The workshop on additive combinatorics will take place October 2-6, 2017 at the Center of Mathematical Sciences and Applications, located at 20 Garden Street, Cambridge, MA.
Additive combinatorics is a mathematical area bordering on number theory, discrete mathematics, harmonic analysis and ergodic theory. It has achieved a number of successes in pure mathematics in the last two decades in quite diverse directions, such as:
- The first sensible bounds for Szemerédi’s theorem on progressions (Gowers);
- Linear patterns in the primes (Green, Tao, Ziegler);
- Construction of expanding sets in groups and expander graphs (Bourgain, Gamburd);
- The Kakeya Problem in Euclidean harmonic analysis (Bourgain, Katz, Tao).
Ideas and techniques from additive combinatorics have also had an impact in theoretical computer science, for example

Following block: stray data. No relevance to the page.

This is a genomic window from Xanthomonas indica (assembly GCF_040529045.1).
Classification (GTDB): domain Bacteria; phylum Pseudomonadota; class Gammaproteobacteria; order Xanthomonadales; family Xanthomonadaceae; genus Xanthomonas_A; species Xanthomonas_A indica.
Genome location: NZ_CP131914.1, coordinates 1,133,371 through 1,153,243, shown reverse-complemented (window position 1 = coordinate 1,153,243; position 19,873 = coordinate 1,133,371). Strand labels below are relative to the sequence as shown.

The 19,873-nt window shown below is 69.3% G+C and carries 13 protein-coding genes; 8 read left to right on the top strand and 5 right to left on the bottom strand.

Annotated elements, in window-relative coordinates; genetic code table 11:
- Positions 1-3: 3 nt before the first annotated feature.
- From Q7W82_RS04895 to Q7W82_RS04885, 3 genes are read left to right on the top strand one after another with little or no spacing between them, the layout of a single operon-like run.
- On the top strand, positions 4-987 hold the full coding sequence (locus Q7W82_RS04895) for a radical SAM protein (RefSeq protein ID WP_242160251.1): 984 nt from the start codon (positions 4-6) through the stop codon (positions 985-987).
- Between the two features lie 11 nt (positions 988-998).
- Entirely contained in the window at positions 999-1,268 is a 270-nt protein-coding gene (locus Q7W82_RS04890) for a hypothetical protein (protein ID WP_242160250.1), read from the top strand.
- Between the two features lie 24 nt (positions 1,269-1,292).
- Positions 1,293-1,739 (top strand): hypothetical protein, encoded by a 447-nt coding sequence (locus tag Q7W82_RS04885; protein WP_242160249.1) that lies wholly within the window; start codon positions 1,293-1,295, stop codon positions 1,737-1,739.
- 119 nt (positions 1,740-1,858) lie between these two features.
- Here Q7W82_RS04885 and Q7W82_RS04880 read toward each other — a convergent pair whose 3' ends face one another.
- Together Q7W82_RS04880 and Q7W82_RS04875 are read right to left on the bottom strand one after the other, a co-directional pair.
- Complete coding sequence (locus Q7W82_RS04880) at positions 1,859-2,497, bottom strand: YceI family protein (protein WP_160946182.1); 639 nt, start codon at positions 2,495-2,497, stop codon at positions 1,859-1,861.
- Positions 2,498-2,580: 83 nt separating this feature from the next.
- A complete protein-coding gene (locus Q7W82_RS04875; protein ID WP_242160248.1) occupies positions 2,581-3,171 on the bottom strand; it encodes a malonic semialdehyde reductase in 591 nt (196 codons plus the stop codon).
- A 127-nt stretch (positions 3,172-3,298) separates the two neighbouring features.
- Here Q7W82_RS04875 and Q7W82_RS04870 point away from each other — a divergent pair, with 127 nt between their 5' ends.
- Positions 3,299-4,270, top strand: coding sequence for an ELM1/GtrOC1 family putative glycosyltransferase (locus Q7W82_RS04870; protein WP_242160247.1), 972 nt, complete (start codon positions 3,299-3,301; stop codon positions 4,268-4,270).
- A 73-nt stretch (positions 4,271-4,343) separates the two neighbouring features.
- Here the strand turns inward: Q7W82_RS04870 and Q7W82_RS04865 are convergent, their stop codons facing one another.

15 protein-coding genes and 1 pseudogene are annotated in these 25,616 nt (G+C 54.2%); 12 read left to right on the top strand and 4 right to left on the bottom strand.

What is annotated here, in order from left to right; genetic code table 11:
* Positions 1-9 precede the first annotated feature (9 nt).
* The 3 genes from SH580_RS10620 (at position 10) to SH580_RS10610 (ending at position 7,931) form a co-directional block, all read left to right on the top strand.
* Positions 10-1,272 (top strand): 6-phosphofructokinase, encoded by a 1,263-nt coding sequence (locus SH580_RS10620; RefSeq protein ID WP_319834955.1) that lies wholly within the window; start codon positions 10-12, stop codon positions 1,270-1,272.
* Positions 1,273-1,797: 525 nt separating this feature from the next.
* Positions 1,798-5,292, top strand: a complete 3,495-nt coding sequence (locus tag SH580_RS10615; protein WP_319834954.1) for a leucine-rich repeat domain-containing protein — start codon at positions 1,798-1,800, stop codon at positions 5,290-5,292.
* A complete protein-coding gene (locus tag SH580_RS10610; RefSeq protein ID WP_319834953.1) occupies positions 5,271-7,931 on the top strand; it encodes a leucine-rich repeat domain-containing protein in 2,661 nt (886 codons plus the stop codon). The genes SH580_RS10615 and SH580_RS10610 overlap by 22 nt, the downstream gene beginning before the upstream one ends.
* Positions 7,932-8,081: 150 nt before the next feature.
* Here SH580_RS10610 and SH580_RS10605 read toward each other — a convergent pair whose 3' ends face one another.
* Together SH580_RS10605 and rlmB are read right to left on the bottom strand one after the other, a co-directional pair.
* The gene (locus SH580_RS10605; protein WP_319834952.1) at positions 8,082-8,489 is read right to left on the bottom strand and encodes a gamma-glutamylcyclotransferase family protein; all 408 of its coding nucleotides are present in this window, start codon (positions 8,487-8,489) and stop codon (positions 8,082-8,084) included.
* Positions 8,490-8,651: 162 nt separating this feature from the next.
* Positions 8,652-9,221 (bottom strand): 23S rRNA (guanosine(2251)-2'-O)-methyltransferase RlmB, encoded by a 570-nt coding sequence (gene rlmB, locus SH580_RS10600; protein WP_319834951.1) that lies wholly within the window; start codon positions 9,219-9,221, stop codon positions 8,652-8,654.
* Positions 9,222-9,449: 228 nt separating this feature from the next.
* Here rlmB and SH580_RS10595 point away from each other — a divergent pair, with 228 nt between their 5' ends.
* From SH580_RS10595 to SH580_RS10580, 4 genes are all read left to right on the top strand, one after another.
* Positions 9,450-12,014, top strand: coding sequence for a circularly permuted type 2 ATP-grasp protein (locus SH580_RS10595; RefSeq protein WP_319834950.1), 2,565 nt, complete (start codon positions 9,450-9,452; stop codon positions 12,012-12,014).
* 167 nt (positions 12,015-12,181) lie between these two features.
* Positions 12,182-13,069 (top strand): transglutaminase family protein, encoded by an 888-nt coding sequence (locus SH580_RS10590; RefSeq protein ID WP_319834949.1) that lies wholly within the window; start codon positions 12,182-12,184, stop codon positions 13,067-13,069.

- Constructions of pseudorandom objects (eg. extractors and expanders);
- Constructions of extremal objects (eg. BCH codes);
- Property testing (eg. testing linearity);
- Algebraic algorithms (eg. matrix multiplication).
The main focus of this workshop will be to bring together researchers involved in additive combinatorics, with a particular inclination towards the links with theoretical computer science. Thus it is expected that a major focus will be additive combinatorics on the boolean cube (Z/2Z) n , which is the object where the exchange of ideas between pure additive combinatorics and theoretical computer science is most fruitful. Another major focus will be the study of pseudorandom phenomena in additive combinatorics, which has been an important contributor to modern methods of generating provably good randomness through deterministic methods. Other likely topics of discussion include the status of major open problems (the polynomial Freiman-Ruzsa conjecture, inverse theorems for the Gowers norms with bounds, explicit correlation bounds against low degree polynomials) as well as the impact of new methods such as the introduction of algebraic techniques by Croot–Pach–Lev and Ellenberg–Gijswijt.